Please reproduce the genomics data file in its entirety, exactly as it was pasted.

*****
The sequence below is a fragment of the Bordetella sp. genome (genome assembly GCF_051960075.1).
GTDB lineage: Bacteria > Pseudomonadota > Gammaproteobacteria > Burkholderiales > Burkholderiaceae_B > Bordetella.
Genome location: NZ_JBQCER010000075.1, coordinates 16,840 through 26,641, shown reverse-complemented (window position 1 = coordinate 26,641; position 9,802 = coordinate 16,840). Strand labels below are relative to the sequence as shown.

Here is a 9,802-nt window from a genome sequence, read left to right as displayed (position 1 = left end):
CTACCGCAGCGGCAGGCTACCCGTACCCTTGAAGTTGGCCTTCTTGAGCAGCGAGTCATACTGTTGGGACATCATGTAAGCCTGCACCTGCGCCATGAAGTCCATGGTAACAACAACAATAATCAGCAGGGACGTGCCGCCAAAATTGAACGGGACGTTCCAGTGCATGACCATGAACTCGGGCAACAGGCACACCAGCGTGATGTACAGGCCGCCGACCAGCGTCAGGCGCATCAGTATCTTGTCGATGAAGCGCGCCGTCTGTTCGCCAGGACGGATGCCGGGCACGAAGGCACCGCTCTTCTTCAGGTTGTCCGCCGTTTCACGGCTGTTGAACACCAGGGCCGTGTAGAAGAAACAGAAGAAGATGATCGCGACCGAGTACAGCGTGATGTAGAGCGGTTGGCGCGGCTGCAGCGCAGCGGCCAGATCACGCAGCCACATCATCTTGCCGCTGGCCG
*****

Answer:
The sequence below is a fragment of the Bordetella sp. genome (genome assembly GCF_051960075.1).
GTDB lineage: Bacteria > Pseudomonadota > Gammaproteobacteria > Burkholderiales > Burkholderiaceae_B > Bordetella.
Genome location: NZ_JBQCER010000075.1, coordinates 16,840 through 26,641, shown reverse-complemented (window position 1 = coordinate 26,641; position 9,802 = coordinate 16,840). Strand labels below are relative to the sequence as shown.

Here is a 9,802-nt window from a genome sequence, read left to right as displayed (position 1 = left end):
CTACCGCAGCGGCAGGCTACCCGTACCCTTGAAGTTGGCCTTCTTGAGCAGCGAGTCATACTGTTGGGACATCATGTAAGCCTGCACCTGCGCCATGAAGTCCATGGTAACAACAACAATAATCAGCAGGGACGTGCCGCCAAAATTGAACGGGACGTTCCAGTGCATGACCATGAACTCGGGCAACAGGCACACCAGCGTGATGTACAGGCCGCCGACCAGCGTCAGGCGCATCAGTATCTTGTCGATGAAGCGCGCCGTCTGTTCGCCAGGACGGATGCCGGGCACGAAGGCACCGCTCTTCTTCAGGTTGTCCGCCGTTTCACGGCTGTTGAACACCAGGGCCGTGTAGAAGAAACAGAAGAAGATGATCGCGACCGAGTACAGCGTGATGTAGAGCGGTTGGCGCGGCTGCAGCGCAGCGGCCAGATCACGCAGCCACATCATCTTGCCGCTGGCCG